New York University Business School professor Tunku Varadarajan writes at Forbes:

The truth is that, for all his unpopularity in the U.S. (and Europe, and Latin America, and the Middle East, and practically everywhere else outside Albania and Georgia), Bush is a much-appreciated figure in India–at least in high policy circles. As many have noted, both in Washington and New Delhi, the one indisputable foreign policy success of the eight Bush years was America’s invigorating new alliance with India–an alliance that is based as much in a sense of shared ideology (democracy, pluralism, etc.) as it is in strategic need (both countries want a reliable counterweight to China and face a common foe in Islamist terrorism).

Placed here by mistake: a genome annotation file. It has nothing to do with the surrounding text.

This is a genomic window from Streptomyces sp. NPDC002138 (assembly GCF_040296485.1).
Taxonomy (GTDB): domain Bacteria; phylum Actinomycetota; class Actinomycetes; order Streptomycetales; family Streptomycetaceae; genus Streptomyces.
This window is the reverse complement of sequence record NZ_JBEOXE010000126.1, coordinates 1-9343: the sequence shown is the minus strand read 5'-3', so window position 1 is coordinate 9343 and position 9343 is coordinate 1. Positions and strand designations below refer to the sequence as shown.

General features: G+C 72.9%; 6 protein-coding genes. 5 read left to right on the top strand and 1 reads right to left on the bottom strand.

Our own Kim Holmes shares a similar appraisal at the Washington Times:

By strengthening ties with India, Mr. Bush enhanced America’s strategic position in Asia. The question is: Will Mr. Obama continue and build on that relationship?

He is not off to a good start. During the campaign, Mr. Obama suggested that the United States should help resolve the Kashmir issue. This statement did not go down well in New Delhi. It raised the prospect of escalating violence in Kashmir as militants would try to influence the outcome of an international agreement. Thankfully, Mr. Obama as president has not repeated this campaign statement.

U.S. experts on India are also buzzing that the Obama administration may be backing away from Mr. Bush’s emphasis on the importance of our common democratic values. This would be a huge mistake. Democracies don’t agree on everything, but at least they share broad common values. These shared values undergird U.S.-Indian cooperation not only in combating terrorism, but in dealing with other issues, such as Afghanistan, the rise of China, economic development and military arms.